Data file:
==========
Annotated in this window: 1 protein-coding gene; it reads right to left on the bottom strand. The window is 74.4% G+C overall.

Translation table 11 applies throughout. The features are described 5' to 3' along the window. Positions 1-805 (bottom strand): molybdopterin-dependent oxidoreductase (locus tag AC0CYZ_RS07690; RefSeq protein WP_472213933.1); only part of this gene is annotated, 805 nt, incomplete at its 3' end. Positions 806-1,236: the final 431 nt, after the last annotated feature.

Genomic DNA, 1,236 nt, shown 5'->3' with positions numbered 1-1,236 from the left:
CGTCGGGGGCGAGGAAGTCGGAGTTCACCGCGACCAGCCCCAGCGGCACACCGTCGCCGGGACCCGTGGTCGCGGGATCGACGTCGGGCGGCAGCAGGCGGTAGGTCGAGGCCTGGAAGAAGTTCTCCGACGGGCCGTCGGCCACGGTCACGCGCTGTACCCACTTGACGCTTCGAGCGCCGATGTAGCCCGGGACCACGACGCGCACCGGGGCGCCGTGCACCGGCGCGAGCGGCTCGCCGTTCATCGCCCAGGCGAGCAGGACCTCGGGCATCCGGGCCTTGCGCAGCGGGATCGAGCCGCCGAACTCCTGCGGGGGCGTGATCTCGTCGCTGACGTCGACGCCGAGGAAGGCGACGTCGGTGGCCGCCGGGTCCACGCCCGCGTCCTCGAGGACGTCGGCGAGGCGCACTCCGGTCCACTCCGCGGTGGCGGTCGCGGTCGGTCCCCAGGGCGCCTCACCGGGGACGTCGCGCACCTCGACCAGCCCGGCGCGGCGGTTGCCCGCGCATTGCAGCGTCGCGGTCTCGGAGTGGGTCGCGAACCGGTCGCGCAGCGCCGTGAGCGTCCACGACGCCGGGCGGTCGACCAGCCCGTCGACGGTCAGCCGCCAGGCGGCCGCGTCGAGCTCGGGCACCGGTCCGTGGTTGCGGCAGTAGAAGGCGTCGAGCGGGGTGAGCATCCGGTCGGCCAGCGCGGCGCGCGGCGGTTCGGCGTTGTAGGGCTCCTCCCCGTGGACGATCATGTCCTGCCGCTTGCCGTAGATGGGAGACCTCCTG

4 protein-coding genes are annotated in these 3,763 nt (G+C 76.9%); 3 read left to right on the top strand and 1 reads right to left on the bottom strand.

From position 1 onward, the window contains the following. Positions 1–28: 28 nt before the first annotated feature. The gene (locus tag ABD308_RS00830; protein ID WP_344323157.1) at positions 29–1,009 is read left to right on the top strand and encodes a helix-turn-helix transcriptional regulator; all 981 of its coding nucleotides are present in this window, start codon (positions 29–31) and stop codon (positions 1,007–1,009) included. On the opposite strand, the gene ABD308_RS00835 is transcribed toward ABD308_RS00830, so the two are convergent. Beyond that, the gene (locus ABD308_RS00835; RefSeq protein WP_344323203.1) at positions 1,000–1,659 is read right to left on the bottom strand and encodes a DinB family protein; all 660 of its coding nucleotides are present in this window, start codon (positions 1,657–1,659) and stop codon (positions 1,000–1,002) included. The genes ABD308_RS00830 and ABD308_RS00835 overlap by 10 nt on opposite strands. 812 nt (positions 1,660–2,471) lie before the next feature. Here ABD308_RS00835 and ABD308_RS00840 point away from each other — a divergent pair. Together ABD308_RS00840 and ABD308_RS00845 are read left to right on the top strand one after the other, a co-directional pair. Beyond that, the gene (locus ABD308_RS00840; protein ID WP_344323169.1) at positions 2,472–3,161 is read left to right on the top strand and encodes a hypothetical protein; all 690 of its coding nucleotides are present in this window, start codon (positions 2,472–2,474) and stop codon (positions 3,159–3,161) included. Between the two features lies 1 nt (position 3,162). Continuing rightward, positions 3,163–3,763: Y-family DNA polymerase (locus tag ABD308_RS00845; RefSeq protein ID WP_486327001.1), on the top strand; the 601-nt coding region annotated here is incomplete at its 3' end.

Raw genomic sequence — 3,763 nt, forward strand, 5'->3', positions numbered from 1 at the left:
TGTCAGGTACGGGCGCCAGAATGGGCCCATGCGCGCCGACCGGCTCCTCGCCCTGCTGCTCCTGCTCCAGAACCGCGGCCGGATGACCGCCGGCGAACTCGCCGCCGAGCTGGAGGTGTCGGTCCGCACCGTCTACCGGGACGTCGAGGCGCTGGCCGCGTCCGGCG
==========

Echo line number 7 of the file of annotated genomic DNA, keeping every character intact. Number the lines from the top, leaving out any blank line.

Raw genomic sequence — 3,763 nt, forward strand, 5'->3', positions numbered from 1 at the left: